Center for Council Director Jared Seide delivered a talk at the Zen Life & Meditation Center of Chicago (ZLMC), on June 4, 2017, during an "Introduction to Council" workshop for that community. In this talk, Jared speaks about the practice of embodying compassion through Council, the way in which Council can intervene and reintroduce the human touch in systems, and the context and history of Center for Council.
ZLMC is a community committed to promoting social justice and the "Three Tenets" of the Zen Peacemakers: Not Knowing, Bearing Witness and Taking Compassionate Action. Jared describes the way in which the practice of Council encourages "listening from the heart" so as to open to the fullness of the human experience, the celebration of our "common ground," and the collective wisdom of community.
"Allowing ourselves to preference 'not knowing' for a little bit," he says, "opens this world of connection – and our capacity to recover our innate human goodness in community."
Click the link below to view a video of Jared's talk.
The California Correctional Peace Officer Association (CCPOA) has taken an important step in addressing officer stress, burnout and dysfunction. Recognizing that a negative correctional environment is damaging to the mental, emotional, and physical health of correctional officers and inmates alike, is damaging to the quality and efficacy of rehabilitation programs aimed at reducing recidivism, and is costly to local governments as well as the state, CCPOA hosted a by-invitation policy convening on Officer Behavioral Health and Wellness, March 27-28, in Sacramento.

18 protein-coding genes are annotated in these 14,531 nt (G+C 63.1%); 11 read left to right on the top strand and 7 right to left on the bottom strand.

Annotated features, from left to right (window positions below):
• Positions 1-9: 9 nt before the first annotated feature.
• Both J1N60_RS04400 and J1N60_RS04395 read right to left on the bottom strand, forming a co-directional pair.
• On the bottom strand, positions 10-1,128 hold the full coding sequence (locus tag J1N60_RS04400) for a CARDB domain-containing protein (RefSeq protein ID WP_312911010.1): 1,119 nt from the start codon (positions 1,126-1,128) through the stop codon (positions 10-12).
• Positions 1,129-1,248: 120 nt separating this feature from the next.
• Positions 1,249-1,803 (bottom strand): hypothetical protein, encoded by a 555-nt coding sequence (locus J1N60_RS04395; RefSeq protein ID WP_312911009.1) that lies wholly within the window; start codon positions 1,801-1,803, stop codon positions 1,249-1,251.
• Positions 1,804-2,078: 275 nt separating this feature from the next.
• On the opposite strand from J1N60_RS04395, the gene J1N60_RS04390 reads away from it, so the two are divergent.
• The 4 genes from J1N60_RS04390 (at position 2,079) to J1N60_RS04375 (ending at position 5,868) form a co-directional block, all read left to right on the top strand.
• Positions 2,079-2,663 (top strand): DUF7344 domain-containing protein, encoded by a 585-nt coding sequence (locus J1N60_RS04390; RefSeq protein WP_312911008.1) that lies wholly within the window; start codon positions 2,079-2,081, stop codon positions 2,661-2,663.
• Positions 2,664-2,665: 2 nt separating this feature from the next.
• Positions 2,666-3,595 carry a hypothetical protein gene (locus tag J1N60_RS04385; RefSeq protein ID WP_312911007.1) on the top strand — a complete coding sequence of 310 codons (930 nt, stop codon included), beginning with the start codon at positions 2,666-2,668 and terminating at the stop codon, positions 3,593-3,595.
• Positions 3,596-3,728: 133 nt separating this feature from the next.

A cross-section of individuals were invited from the corrections, healthcare, curriculum and training, research and policymaking communities. Presentations and discussions touched on the way a stressful workplace and career can cause adverse health issues and how the toxicity and dysfunction often found in the corrections environment impacts everyone involved.
Officers spoke compellingly about how the job had impacted them: “You have to become somewhat shut off – unfortunately that leads to being jaded and mistrustful because you see ulterior motives in everyone…” Union leaders spoke on their behalf: “We want our members to hear that it’s okay to feel, it’s okay to care,” said one.